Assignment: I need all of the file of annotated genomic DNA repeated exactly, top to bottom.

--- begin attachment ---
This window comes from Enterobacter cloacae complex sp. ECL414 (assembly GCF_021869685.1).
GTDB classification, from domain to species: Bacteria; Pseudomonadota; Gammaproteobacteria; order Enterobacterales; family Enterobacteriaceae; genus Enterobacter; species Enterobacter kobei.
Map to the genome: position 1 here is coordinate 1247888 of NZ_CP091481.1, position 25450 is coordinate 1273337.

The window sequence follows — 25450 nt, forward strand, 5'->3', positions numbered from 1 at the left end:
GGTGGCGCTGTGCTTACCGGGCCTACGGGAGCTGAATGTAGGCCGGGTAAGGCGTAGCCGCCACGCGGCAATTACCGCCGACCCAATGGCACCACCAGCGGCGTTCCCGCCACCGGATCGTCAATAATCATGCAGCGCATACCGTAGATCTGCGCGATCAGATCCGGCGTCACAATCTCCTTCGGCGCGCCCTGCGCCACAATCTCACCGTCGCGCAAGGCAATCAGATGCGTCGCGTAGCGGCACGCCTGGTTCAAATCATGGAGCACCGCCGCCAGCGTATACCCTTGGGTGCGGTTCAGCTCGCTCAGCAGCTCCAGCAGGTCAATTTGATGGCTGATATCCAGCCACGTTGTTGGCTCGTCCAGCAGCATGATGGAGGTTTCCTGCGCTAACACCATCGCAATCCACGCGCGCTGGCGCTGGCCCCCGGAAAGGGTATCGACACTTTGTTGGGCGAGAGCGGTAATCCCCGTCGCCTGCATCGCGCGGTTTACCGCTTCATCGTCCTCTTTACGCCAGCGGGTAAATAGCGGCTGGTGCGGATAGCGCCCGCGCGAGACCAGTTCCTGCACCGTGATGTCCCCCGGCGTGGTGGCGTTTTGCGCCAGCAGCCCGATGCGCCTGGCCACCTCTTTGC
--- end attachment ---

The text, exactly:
This window comes from Enterobacter cloacae complex sp. ECL414 (assembly GCF_021869685.1).
GTDB classification, from domain to species: Bacteria; Pseudomonadota; Gammaproteobacteria; order Enterobacterales; family Enterobacteriaceae; genus Enterobacter; species Enterobacter kobei.
Map to the genome: position 1 here is coordinate 1247888 of NZ_CP091481.1, position 25450 is coordinate 1273337.

The window sequence follows — 25450 nt, forward strand, 5'->3', positions numbered from 1 at the left end:
GGTGGCGCTGTGCTTACCGGGCCTACGGGAGCTGAATGTAGGCCGGGTAAGGCGTAGCCGCCACGCGGCAATTACCGCCGACCCAATGGCACCACCAGCGGCGTTCCCGCCACCGGATCGTCAATAATCATGCAGCGCATACCGTAGATCTGCGCGATCAGATCCGGCGTCACAATCTCCTTCGGCGCGCCCTGCGCCACAATCTCACCGTCGCGCAAGGCAATCAGATGCGTCGCGTAGCGGCACGCCTGGTTCAAATCATGGAGCACCGCCGCCAGCGTATACCCTTGGGTGCGGTTCAGCTCGCTCAGCAGCTCCAGCAGGTCAATTTGATGGCTGATATCCAGCCACGTTGTTGGCTCGTCCAGCAGCATGATGGAGGTTTCCTGCGCTAACACCATCGCAATCCACGCGCGCTGGCGCTGGCCCCCGGAAAGGGTATCGACACTTTGTTGGGCGAGAGCGGTAATCCCCGTCGCCTGCATCGCGCGGTTTACCGCTTCATCGTCCTCTTTACGCCAGCGGGTAAATAGCGGCTGGTGCGGATAGCGCCCGCGCGAGACCAGTTCCTGCACCGTGATGTCCCCCGGCGTGGTGGCGTTTTGCGCCAGCAGCCCGATGCGCCTGGCCACCTCTTTGC